Rio also confirmed an offer of a “conditional credit facility” should existing or future cash reserves fail to cover the required rehabilitation effort. At the time of writing it is not clear that ERA has accepted this condition and abandoned consideration of options for further mining. The shock defection of half ERA’s Board members including Chairman Peter McMahon and independent non-executive directors Helen Garnett and David Smith appears to have resolved a lingering internal tension over which option the company would pursue – a lease extension or the beginning of remediation.
So after 30 years of uncertainty the question remains, will ERA accept Rio Tinto’s life-line in the form of a conditional credit facility or will it be forced into bankruptcy and risk creating a radioactive mining legacy in the heart of Australia’s most recognised national park?
Ranger’s Mining Legacy
As the sun sets on Australia’s third mining boom, the uranium industry sinks into irrelevance against the backdrop of a rising renewable trade and analysts weigh up the social, economic and environmental cost benefit of this latest resource rush, the closure and clean up of Ranger mine will be a test of our national ability to hold the extractives industry to account. How can mining and the use of our shared natural resources be conducted in the public interest and for broad benefit? How can we plan to avoid the boom bust cycle? Can resource development be used to alleviate poverty and not entrench the wealth disparity that leaves a handful with obscene profits and sacrifice zones with sickness?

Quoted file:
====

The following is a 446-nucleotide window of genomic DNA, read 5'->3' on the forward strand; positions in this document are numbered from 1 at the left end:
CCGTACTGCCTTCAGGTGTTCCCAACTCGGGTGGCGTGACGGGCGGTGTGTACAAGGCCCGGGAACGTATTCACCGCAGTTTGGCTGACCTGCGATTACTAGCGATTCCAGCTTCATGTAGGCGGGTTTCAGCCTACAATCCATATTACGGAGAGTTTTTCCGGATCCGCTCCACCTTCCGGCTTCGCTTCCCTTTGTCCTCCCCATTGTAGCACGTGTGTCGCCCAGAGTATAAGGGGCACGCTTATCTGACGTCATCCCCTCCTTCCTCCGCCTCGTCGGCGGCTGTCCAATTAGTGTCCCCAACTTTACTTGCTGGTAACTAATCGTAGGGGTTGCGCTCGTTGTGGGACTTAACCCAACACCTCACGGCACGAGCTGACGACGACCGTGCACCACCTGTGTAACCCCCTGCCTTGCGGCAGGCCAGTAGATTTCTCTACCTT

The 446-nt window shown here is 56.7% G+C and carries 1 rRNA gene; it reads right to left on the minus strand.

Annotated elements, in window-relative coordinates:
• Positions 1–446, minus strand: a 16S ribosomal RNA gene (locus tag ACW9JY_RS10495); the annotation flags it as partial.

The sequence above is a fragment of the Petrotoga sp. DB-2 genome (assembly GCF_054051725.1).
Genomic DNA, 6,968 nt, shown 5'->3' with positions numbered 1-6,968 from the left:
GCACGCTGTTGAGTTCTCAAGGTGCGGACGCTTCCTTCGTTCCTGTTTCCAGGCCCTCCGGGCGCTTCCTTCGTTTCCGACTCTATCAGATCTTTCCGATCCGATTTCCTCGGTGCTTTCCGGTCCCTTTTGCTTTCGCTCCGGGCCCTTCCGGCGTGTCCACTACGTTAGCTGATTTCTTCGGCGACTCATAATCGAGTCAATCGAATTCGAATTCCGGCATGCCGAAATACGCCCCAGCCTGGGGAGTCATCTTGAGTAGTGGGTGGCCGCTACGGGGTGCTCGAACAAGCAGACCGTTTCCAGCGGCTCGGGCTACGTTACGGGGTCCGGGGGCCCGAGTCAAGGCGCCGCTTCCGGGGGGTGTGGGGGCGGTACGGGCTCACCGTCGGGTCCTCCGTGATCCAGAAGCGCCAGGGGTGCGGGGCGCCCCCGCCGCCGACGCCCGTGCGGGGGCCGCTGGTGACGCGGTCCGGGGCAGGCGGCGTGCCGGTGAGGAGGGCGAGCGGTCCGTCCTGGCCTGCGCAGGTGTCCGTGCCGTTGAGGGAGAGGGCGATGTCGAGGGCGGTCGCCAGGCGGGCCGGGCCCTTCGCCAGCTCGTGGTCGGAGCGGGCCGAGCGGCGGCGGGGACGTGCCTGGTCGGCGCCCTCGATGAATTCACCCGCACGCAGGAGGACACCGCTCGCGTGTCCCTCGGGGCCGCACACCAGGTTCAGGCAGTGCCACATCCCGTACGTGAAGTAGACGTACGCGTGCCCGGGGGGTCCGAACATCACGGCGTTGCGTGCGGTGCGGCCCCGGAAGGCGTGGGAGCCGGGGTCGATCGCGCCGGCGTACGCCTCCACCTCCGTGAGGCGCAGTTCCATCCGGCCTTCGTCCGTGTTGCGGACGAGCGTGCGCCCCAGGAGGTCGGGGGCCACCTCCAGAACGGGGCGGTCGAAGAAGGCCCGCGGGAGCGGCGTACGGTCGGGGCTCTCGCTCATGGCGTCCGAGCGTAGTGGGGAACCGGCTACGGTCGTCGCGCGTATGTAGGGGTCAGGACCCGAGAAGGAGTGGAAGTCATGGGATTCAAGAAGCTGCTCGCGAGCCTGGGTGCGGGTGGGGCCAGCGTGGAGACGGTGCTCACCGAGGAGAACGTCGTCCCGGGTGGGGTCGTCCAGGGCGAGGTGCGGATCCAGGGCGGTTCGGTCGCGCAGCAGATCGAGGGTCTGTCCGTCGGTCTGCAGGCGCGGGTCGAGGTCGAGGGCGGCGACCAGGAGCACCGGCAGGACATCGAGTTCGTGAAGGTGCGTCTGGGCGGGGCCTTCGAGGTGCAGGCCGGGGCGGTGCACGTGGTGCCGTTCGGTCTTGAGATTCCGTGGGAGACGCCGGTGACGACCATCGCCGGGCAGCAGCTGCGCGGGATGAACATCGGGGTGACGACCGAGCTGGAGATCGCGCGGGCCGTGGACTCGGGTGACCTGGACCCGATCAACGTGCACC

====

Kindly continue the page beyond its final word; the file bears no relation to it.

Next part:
But it is not just Ranger mine that urgently requires rehabilitation. The impacts and imposition of this highly hazardous mine on the entire Alligator Rivers region and particularly its Aboriginal population require remediation by both the company and governments who have worked systemically over decades to ensure its effective exploitation.
Closing the door
As Australia’s oldest and most contested uranium mine approaches its closure date there is an opportunity for forward-looking Territory and federal governments to act rationally, to accept the uranium industry’s proven unviability and to quietly and firmly close the door on this, our most controversial contribution to what remains the world’s most contaminating resource trade. Before that, there is a mine-site and a region to be cleaned up and rehabilitated, land returned to its rightful owners and included in the Kakadu National Park.
by, Lauren Mellor, Nuclear Free Campaigner, Environment Centre NT.
Photo: Dominic O’Brien